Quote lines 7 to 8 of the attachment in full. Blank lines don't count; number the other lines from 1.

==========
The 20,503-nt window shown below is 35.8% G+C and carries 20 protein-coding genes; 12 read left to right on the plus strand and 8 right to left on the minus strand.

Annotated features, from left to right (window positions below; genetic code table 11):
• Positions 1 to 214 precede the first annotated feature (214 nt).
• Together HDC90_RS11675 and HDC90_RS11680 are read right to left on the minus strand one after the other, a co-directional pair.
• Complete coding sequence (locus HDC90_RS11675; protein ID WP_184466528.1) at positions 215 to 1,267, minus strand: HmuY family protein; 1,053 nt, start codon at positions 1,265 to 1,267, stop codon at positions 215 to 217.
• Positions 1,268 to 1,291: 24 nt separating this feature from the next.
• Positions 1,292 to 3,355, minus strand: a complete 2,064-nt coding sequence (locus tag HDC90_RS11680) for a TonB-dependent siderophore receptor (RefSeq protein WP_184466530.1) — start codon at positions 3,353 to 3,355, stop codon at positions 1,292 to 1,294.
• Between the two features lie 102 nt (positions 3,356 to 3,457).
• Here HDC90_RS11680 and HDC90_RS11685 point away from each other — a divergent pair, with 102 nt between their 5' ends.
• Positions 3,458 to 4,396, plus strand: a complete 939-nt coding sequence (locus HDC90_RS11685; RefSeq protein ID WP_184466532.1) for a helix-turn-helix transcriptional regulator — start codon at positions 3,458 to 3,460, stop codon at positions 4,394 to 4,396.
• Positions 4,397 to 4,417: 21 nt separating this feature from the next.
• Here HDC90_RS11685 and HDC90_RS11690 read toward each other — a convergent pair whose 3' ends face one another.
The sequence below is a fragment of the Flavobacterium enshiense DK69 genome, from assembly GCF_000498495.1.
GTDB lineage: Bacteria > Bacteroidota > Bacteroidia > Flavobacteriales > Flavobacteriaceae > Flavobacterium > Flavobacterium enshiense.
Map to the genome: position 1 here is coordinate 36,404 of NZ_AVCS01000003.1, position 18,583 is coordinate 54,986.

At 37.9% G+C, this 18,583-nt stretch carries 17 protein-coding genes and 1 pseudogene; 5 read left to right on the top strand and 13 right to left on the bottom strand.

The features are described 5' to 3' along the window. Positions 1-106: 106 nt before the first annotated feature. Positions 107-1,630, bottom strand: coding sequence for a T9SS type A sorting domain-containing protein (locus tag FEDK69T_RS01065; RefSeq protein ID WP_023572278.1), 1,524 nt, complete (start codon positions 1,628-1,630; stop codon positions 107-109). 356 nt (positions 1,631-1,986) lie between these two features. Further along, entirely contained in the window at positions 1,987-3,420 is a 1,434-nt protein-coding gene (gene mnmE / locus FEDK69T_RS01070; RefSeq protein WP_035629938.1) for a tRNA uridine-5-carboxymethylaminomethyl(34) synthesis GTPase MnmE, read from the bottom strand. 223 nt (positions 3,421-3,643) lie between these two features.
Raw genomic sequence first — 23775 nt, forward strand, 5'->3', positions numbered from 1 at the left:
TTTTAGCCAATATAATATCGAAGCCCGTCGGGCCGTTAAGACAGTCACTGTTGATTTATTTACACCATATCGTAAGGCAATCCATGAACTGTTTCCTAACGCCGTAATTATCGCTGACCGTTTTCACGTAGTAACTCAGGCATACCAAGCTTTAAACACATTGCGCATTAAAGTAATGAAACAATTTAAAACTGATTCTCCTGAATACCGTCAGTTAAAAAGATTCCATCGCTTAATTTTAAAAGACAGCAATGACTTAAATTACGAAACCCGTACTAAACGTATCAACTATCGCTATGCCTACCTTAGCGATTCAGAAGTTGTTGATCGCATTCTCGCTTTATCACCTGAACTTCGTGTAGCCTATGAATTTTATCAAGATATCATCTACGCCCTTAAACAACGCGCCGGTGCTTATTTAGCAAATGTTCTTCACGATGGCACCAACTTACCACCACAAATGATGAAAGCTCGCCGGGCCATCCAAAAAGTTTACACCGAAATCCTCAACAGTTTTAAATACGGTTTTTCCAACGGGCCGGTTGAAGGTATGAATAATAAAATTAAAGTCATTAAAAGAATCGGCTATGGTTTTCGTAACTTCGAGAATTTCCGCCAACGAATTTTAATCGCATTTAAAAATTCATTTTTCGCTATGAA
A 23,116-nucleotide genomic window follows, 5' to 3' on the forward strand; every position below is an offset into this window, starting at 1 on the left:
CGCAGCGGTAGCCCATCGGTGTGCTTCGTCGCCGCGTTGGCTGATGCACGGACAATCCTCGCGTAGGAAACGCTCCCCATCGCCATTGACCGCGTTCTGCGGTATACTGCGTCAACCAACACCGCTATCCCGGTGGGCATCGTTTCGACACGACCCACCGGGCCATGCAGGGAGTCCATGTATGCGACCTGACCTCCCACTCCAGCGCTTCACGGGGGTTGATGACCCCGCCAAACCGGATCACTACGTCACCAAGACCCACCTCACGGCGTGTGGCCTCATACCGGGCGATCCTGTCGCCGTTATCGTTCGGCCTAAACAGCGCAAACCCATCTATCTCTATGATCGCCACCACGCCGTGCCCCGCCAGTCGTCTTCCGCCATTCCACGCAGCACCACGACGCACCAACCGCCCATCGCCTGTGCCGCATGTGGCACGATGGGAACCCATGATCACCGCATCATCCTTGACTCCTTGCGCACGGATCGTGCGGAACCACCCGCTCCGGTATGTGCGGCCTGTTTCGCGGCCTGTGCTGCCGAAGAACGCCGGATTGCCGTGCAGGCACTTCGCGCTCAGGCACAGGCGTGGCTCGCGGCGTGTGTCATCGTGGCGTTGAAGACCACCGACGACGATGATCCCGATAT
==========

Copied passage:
• Positions 1,292 to 3,355, minus strand: a complete 2,064-nt coding sequence (locus tag HDC90_RS11680) for a TonB-dependent siderophore receptor (RefSeq protein WP_184466530.1) — start codon at positions 3,353 to 3,355, stop codon at positions 1,292 to 1,294.
• Between the two features lie 102 nt (positions 3,356 to 3,457).